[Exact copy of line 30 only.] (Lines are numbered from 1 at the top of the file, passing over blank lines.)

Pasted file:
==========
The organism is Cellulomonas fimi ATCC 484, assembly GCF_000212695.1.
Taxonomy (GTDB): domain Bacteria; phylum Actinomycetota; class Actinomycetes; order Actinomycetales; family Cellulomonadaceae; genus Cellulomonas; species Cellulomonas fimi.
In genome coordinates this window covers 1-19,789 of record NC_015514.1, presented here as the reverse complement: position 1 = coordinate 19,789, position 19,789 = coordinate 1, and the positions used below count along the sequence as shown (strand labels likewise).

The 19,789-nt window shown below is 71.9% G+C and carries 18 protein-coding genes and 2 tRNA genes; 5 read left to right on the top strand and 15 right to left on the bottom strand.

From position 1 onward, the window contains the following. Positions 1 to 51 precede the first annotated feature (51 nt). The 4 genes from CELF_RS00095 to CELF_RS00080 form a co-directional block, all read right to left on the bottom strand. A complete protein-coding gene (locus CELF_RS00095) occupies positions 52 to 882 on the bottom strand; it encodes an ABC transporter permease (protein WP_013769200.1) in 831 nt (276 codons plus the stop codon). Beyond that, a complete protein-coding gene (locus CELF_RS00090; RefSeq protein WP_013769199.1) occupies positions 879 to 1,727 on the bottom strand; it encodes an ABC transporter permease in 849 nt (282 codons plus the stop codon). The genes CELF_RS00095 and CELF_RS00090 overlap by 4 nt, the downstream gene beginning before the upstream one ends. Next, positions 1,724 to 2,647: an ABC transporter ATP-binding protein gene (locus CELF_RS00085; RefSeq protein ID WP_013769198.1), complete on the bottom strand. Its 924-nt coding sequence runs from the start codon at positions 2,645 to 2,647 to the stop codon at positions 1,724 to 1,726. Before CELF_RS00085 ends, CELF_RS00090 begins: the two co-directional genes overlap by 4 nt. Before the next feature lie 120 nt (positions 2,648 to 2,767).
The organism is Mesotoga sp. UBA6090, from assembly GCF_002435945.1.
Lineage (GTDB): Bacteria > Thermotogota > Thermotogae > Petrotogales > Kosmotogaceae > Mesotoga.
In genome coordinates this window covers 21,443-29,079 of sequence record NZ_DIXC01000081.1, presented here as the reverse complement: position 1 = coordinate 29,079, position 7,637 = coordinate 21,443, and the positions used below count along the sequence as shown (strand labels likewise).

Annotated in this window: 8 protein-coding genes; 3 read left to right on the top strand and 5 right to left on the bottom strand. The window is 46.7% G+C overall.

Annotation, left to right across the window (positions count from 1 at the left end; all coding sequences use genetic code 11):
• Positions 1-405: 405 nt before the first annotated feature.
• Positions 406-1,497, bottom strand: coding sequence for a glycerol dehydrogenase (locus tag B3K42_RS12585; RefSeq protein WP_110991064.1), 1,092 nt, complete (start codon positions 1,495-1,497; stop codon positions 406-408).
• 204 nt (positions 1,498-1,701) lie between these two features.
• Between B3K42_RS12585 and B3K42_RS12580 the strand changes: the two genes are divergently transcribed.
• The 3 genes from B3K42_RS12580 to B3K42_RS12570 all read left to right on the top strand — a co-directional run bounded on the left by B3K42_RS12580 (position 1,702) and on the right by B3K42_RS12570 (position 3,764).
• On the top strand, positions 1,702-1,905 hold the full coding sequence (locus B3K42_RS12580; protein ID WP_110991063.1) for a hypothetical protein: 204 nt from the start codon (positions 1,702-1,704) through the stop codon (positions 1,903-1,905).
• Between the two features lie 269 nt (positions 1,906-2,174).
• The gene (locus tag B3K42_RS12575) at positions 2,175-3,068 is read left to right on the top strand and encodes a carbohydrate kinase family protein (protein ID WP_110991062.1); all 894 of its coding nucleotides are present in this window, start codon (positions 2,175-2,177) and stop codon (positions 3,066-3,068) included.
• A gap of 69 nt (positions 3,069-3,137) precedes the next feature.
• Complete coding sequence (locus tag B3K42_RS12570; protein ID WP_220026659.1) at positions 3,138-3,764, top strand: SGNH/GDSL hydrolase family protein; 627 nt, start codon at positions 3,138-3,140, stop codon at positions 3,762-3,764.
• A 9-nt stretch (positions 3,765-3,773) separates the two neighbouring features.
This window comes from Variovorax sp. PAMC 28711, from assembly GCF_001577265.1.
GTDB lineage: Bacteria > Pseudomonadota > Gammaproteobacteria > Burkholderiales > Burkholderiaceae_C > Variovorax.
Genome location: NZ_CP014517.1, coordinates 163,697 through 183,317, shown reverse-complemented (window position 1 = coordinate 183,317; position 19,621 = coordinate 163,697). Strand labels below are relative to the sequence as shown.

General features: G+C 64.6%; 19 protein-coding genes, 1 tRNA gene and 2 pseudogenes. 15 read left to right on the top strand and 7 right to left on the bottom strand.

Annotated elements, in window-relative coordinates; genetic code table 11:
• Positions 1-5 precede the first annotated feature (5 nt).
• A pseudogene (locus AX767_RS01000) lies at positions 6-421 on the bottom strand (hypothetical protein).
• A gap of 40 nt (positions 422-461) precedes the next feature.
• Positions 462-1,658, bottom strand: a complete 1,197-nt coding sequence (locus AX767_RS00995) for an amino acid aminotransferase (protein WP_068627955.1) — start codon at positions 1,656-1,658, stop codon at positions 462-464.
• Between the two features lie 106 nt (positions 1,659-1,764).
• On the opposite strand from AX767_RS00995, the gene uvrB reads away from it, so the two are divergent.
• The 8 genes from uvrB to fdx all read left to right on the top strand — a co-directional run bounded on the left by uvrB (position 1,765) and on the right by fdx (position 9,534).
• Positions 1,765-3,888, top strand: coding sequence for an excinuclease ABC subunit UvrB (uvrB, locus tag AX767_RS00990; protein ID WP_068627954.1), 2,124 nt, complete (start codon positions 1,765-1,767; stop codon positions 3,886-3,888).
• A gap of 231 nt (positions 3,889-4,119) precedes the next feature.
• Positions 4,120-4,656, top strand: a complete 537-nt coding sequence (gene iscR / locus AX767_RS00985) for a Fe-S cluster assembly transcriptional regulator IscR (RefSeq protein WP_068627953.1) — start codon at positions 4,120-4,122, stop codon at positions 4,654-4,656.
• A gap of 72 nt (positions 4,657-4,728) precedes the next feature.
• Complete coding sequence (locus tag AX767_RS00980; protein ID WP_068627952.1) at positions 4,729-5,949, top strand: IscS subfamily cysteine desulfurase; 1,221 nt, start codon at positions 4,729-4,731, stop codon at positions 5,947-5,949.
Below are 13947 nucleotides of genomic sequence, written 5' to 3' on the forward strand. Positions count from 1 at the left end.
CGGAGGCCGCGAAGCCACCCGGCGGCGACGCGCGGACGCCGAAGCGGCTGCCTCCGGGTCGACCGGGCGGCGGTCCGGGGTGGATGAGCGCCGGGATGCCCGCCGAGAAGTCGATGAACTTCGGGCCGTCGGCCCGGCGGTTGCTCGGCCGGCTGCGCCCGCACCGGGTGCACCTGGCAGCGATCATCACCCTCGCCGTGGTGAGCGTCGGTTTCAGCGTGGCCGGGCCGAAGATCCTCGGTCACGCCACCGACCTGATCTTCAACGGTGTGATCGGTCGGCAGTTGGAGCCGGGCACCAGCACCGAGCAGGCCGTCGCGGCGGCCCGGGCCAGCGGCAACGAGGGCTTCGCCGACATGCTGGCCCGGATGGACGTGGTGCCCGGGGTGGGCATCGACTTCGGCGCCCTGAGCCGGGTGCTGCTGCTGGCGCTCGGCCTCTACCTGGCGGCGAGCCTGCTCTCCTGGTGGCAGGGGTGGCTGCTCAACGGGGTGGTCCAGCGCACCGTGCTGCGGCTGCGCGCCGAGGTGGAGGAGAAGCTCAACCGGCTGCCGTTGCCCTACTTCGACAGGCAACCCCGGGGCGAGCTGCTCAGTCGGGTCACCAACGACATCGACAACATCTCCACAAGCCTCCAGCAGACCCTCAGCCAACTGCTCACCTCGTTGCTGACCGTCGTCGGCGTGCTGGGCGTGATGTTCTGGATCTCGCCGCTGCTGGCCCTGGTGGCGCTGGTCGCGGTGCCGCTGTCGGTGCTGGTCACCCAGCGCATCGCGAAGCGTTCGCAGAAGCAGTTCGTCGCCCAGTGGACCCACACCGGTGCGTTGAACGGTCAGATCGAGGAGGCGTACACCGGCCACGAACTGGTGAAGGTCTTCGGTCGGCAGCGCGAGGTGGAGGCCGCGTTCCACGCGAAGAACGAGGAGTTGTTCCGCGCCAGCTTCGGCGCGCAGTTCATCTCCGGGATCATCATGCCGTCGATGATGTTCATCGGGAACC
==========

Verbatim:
• Positions 462-1,658, bottom strand: a complete 1,197-nt coding sequence (locus AX767_RS00995) for an amino acid aminotransferase (protein WP_068627955.1) — start codon at positions 1,656-1,658, stop codon at positions 462-464.